From the web – Dec 13th

Happy Friday the 13th!  As some wags noticed, might this be…A Nightmare Before Christmas?

 

  • A 1975 interview with Benton KacKaye is an excellent piece of trail history to watch.

 

Jake Palma joined the Bureau of Land Management as an intern in Nevada after leaving Utah Diné Bikéyah in 2015. (American Conservation Experience)

 

 But I have to say I’m with Paul on this one: for a measly $20 you can get a good-looking hiking shirt that’s lighter, more breathable, and dries faster (or just as fast) as the Kuhl or Montbell at a quarter of the price.    Oh, and it won’t kill you.  

Science! From Deposit Photos.

 

From a trip to I did to the wolf rescue near Florissant, CO

  • And here’s some satire about Black Friday. 🙂

 

View this post on Instagram

 

Originally from Reddit. (Satire)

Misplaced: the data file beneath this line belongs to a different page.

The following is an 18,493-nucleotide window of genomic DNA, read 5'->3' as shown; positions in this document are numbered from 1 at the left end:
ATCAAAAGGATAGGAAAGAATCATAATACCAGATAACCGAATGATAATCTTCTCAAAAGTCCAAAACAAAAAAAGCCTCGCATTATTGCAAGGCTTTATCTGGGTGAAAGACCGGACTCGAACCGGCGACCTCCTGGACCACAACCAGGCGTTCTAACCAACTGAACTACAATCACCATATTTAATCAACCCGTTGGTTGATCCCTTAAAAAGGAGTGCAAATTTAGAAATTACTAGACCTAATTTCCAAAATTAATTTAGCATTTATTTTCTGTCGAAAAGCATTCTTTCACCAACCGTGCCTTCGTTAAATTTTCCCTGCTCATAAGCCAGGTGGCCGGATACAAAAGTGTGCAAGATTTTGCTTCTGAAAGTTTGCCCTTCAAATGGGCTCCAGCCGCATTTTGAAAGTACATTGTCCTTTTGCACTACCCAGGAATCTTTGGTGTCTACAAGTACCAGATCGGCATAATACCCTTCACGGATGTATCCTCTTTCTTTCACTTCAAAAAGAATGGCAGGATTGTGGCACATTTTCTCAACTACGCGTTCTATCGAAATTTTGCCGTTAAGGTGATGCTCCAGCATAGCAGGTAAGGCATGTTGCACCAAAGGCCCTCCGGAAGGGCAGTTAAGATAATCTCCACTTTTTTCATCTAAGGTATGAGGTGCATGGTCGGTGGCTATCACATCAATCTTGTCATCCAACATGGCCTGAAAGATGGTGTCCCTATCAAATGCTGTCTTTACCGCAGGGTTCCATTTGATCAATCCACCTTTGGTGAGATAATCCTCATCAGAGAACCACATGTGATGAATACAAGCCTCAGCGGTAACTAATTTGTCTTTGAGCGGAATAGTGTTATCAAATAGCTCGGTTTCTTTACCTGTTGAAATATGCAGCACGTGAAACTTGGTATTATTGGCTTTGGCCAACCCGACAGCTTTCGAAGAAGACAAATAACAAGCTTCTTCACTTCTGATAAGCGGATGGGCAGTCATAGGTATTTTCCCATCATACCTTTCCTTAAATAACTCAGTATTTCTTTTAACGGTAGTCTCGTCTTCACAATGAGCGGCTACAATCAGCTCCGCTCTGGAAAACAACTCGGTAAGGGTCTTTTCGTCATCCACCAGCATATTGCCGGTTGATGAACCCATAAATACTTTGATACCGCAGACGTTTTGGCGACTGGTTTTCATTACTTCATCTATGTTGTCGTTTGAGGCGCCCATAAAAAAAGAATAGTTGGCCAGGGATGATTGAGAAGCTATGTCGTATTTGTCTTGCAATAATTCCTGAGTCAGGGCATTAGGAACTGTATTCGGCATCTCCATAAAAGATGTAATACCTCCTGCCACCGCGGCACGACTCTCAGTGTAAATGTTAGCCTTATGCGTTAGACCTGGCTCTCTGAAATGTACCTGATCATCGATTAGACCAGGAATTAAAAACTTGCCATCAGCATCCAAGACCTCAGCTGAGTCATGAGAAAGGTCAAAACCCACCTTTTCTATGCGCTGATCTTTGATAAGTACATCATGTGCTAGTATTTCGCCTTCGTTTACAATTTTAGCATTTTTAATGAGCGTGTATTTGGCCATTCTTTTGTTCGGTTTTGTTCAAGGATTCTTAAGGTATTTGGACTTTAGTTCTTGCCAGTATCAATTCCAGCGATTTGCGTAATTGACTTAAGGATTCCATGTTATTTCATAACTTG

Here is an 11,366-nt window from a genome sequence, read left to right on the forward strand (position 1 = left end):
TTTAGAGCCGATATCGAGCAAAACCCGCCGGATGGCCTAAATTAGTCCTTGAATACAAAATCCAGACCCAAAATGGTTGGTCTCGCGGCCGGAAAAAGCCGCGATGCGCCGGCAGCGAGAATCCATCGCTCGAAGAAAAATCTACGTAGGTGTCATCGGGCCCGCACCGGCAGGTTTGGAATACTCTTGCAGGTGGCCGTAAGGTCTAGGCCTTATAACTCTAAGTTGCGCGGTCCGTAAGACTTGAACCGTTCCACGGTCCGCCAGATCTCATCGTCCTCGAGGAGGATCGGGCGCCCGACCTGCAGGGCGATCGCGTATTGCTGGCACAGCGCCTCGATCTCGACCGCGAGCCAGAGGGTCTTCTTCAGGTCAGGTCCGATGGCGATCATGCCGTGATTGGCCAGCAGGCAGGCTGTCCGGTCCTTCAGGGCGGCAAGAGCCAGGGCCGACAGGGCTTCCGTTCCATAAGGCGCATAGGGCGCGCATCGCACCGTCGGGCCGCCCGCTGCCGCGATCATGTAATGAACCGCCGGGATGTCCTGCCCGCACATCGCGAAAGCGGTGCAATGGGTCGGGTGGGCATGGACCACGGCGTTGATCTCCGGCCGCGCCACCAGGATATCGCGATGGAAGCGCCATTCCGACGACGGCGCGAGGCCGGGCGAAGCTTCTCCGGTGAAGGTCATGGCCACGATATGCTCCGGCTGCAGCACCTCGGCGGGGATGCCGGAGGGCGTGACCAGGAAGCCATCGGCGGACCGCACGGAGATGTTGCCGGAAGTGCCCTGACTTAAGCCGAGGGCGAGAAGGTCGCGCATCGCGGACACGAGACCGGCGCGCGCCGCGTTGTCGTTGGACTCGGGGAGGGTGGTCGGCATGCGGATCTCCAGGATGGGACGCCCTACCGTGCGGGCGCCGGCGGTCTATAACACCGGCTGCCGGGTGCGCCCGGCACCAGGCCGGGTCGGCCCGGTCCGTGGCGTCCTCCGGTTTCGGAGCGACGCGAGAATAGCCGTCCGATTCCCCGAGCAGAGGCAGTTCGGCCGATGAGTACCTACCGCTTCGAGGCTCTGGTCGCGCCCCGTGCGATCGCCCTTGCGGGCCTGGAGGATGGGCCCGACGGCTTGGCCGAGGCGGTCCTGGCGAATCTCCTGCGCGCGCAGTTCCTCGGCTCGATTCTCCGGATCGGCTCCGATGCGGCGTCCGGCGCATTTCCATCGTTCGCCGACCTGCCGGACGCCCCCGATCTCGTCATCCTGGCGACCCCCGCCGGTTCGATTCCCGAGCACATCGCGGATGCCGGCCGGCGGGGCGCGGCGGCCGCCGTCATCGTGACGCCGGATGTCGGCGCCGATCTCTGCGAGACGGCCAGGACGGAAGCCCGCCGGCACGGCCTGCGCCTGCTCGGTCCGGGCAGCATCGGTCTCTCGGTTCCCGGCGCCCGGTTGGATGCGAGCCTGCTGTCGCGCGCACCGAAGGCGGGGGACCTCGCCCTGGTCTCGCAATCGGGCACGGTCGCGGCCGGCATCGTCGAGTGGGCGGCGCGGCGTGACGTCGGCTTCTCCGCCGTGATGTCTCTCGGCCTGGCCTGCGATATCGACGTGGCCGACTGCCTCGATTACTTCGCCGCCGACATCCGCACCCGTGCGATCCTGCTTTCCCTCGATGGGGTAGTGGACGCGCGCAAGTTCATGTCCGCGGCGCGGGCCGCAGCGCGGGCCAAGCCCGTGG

A post shared by Paul Mags (@pmagsco) on

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8 Replies to “From the web – Dec 13th”

  1. Maybe “thin poly-cotton shirts don’t kill” is OK.

    But “cotton kills” is still the best advice for too many people who venture into the wilderness wearing common t-shirts, flannel, blue jeans, or cutoffs.

    As a whitewater raft guide, I took hundreds of people dressed like that down rivers in the summer. They usually wound up wet, cold, and shivering by the end of the day, despite air temperatures above 70° F. The best remedies were to remove the cotton clothing or cover it with something that blocked the wind. People sitting next to them wearing synthetic clothing (like me) rarely got cold.

    One time I accidentally wore a cotton t-shirt under a full body wetsuit on a spring rafting trip, and wound up cold and shivering until I took the t-shirt off. Yet I’d worn thick polyester shirts under the same wetsuit on similar trips without trouble. I can’t even guess what the physics might be.

    I’ve also watched lots of inexperienced backpackers shiver in wet cotton t-shirts and blue jeans during otherwise mild weather.

    We could say something like “thick clothing with a cotton percentage greater than 60 percent kills.”

    But “cotton kills” or at least “t-shirts, flannel, and blue jeans kill” are simpler messages that need to be heard by a lot more people.